The British Empire expected and relied upon men and women to marry and reproduce. The government analysis of the 1851 census concluded that the rate of reproduction was sufficient to populate families in the expanding colonies.
In theory, women received an income and protection in return for providing heirs. However, marriage was a permanent arrangement, regardless of what happened, so there were many unhappy marriages, including that of poor Mary Bowman. For the wealthy, marriage helped to declare status, business and political prospects, as women and their assets became their husband’s property. As a result, independently wealthy women, such as the Jarry sisters, might choose not to marry. One in five people remained single, and the average age for marriage was 25, just as now.
The average length of a marriage before one spouse died was just 14 years. It was acceptable for a man to marry again to produce more heirs, but not the other way round, so there were many more widows than widowers. Young women might be vulnerable to advances from much older men, as Betty Buck could tell you.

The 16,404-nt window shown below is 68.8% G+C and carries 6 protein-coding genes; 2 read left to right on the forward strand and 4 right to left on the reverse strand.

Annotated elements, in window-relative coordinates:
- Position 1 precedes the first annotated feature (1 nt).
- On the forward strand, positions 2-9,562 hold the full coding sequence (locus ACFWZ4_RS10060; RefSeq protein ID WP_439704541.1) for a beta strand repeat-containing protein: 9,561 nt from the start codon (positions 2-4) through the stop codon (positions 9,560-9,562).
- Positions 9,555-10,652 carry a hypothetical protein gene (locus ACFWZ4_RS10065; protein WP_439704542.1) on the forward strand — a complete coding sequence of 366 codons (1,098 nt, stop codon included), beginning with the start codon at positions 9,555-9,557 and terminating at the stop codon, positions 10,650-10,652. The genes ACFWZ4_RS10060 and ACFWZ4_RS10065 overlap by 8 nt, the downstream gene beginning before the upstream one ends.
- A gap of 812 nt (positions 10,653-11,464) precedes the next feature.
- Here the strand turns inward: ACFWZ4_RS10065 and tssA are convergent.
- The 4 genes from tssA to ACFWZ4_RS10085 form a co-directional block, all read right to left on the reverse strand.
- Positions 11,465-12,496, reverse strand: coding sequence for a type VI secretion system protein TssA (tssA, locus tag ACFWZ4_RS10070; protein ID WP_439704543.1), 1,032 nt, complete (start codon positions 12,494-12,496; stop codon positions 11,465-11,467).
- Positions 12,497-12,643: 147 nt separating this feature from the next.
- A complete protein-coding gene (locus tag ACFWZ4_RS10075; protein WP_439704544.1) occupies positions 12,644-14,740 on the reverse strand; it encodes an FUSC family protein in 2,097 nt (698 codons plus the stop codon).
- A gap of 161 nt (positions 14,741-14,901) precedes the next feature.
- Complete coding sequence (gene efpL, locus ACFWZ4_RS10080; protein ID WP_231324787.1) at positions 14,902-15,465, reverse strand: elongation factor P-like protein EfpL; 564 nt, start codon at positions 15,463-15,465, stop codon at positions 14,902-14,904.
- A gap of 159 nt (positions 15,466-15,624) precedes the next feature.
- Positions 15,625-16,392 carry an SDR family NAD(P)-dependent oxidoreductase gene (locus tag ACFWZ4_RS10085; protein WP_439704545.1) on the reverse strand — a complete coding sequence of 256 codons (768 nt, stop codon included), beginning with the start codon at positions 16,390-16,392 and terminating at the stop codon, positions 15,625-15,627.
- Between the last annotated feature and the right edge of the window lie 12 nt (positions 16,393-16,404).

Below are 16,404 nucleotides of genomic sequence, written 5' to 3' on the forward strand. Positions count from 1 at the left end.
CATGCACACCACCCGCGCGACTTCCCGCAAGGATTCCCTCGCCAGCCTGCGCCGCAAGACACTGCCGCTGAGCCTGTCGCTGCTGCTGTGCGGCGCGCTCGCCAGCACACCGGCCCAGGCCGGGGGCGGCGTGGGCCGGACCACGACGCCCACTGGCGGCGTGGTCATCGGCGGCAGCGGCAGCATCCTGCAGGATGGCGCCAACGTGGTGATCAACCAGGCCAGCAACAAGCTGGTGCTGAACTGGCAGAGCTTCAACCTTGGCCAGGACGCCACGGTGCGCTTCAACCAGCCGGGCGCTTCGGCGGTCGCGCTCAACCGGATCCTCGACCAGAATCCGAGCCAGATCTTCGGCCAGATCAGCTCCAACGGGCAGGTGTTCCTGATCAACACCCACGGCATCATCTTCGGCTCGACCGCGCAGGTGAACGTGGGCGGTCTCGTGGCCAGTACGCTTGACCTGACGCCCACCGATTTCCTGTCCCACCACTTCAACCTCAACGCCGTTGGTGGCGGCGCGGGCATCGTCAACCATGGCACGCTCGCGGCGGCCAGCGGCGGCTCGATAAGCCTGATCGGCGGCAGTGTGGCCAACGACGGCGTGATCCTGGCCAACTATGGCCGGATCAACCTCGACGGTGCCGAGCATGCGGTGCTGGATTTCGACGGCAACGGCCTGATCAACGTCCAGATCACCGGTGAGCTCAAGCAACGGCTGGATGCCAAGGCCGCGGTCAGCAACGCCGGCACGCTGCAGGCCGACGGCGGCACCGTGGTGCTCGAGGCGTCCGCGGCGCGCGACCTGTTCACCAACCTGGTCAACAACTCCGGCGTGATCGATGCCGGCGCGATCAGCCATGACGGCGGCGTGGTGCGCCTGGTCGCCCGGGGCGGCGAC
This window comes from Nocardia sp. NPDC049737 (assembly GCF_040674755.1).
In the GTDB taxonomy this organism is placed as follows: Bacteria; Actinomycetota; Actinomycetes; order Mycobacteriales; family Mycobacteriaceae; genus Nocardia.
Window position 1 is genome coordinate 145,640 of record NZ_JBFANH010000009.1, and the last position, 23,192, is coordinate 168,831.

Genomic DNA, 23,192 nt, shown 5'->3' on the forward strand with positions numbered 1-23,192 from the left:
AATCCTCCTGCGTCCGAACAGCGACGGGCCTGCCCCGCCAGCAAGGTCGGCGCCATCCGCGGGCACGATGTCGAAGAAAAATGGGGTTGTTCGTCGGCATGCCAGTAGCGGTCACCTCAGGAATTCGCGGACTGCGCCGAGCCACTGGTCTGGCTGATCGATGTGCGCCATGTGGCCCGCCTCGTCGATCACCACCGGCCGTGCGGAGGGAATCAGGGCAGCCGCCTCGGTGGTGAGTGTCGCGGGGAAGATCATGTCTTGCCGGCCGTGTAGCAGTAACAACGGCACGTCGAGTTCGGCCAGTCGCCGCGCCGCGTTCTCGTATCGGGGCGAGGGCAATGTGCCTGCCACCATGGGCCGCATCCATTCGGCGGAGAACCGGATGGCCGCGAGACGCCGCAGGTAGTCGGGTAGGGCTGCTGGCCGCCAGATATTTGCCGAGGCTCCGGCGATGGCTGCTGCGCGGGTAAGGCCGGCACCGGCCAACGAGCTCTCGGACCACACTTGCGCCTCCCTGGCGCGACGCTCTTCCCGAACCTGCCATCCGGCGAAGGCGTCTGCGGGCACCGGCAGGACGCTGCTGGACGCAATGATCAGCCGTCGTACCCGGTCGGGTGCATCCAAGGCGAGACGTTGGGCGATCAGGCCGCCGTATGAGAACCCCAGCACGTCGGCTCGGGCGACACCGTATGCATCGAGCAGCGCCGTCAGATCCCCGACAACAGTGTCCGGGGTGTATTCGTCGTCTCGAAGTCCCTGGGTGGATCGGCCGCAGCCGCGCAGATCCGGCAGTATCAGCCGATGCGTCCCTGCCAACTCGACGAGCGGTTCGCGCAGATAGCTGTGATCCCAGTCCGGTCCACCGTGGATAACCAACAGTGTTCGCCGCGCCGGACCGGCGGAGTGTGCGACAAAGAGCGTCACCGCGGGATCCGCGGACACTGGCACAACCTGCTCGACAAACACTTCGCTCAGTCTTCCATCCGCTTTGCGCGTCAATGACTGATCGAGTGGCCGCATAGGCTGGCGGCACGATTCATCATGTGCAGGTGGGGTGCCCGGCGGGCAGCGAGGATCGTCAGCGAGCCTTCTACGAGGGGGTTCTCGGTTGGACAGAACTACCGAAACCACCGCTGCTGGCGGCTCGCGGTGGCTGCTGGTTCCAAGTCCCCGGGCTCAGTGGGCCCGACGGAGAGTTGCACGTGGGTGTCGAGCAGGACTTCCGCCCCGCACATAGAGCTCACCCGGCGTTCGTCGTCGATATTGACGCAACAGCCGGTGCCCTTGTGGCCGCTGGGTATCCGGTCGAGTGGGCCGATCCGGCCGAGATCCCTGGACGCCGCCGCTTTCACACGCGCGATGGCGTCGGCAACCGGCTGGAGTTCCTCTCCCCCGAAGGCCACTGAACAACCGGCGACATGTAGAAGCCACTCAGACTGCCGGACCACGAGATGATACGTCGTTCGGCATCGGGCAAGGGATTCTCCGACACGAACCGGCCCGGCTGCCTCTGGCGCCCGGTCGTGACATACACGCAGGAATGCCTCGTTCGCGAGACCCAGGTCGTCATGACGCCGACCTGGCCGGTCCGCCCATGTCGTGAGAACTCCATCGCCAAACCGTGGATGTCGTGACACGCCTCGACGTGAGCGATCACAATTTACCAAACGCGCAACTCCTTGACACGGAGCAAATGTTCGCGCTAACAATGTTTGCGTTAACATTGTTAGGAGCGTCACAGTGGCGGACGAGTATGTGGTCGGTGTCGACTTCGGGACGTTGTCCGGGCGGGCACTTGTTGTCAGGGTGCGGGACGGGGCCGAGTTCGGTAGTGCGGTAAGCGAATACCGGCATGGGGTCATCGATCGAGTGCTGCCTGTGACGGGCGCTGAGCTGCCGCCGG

It was acceptable, after a suitable period of mourning, for a woman to continue her husband’s occupation. If they were lucky, widows were left an inheritance, like Alice Bowskill, who needed the money to bring up nine children. Sophia Wainwright was a well educated widow, who chose to run a school for young ladies.
Divorce was very uncommon in this period, and confined almost entirely to those who could afford it, as it was extremely expensive and required an private Act of Parliament. As it entailed loss of wealth and property, obtaining a divorce was not an acceptable norm in the Victorian era. Unsurprisingly, mistresses, desertion and bigamy were common, as Alfred Pierson unwittingly discovered.